How appropriate that this year the Solemnity of Corpus Christi falls just two days before the Feast of the Visitation. You could say that the Visitation was the first Corpus Christi procession, and surely the longest one, since Our Lady traveled somewhere between 80 and 100 miles from Nazareth to the Hill Country of Judea. In fact, as I was praying the rosary yesterday, it struck me how this celebration of Our Lord’s Real Presence is a joyful mystery, which actually encompasses all the Joyful Mysteries of the Rosary.
Annunciation – In one sense, the Eucharist is a continuation of the mystery of the Incarnation. God, in an extraordinary and mysterious way, comes to His beloved children, to be physically with them and among them. This happened first at the Incarnation and it happens every time the Eucharist is confected at Mass. God’s love compels Him to do something which is beyond our comprehension, and just as His Divinity was hidden from us during His earthly life, so too, It is veiled behind the forms of bread and wine in the Holy Eucharist.
Visitation – Our Lady takes the love which God has lavished on her, His own Divine Love, the fruit of which is Jesus, and shares that with her cousin Elizabeth. Our Lady, from a young age according to tradition, has been consecrated to God. Her complete self-giving to God bears this fruit: she is completely other-oriented; she takes Jesus to her cousin and serves her both spiritually and physically, by lending her care and support as she nears childbirth. As I mentioned above, her long trek to Elizabeth’s home was the first Corpus Christi procession. Just as today Jesus is hidden in the Blessed Sacrament, at the Visitation He was also hidden in Mary’s womb, although by the power of the Holy Spirit and faith Elizabeth and John both recognized the presence of their Savior.
Nativity – We are present at Calvary, stepping out of time and into that eternal moment, each time we attend Mass. But the Crucifixion began at the Incarnation and is visible to us first at the Nativity of Our Lord. Each Christmas we are reminded of the link between the birth of Our Lord and His passion and death. The wood of the manger presages the wood of the Cross. Not to mention, the word manger means “to eat” and, as Our Lord is first laid in the trough where animals are fed we see a prefigurement of the Eucharist, in which He gives Himself to us as food. He was born in Bethlehem, which means “House of Bread.” It was at the Birth of Our Lord that He was first looked upon and adored. Each time we adore Him in the Eucharist we are joining with Mary and Joseph in that first “Holy Hour”.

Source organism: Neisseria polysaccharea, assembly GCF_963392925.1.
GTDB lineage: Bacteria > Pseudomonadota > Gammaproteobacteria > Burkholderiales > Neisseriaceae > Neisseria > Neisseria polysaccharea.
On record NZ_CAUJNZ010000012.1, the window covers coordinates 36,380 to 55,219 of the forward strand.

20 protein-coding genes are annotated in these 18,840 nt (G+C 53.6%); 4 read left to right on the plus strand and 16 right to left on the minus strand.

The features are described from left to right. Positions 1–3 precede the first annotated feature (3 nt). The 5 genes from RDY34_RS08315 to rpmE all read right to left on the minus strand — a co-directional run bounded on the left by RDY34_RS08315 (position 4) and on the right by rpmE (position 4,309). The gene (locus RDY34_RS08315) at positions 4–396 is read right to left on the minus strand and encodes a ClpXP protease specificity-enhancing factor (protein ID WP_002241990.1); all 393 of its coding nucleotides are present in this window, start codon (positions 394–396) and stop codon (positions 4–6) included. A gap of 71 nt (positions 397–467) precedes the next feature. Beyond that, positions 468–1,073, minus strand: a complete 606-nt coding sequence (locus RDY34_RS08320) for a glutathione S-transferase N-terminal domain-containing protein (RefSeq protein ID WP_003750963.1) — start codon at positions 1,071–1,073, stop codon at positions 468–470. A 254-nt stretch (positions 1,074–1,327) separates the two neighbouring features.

Presentation – The infant Jesus was presented in the Temple by Mary and Joseph. On Corpus Christi He is presented to the world, though it is a hidden presence behind the appearance of bread, as we process with Him through the streets.
Finding of the Child Jesus in the Temple – Just as Mary and Joseph were so relieved to find Him after a stressful search, we find Him always in the tabernacle. Jesus waits for us there, just as He waited for his Mother and foster-father to come to Him in the temple. We are blessed because for us He is never “lost”, He is always present and He waits patiently for us to “find” Him.
The overflowing love of the Church for her Eucharistic Lord gives us this Solemnity of Corpus Christi, as well as all of the Eucharistic devotions which have arisen over the lifetime of the Church. All of Her Eucharistic devotions are a response to the extraordinary love of God for us which compels Him to remain with us until the end of time. Our Lady was a beautiful mirror of God’s love, reflecting back to Him in a most perfect and pure way His own Divine Love. May Our Lord find a reflection of His love, His abiding love which abides with us in the Blessed Sacrament, reflected back to Him by our loving devotion to His Eucharistic Presence. Let us ask Our Lady, the first monstrance, the first Corpus Christi procession, the first to adore the Word made flesh, to help us grow in our love for Jesus truly present in the Most Blessed Sacrament.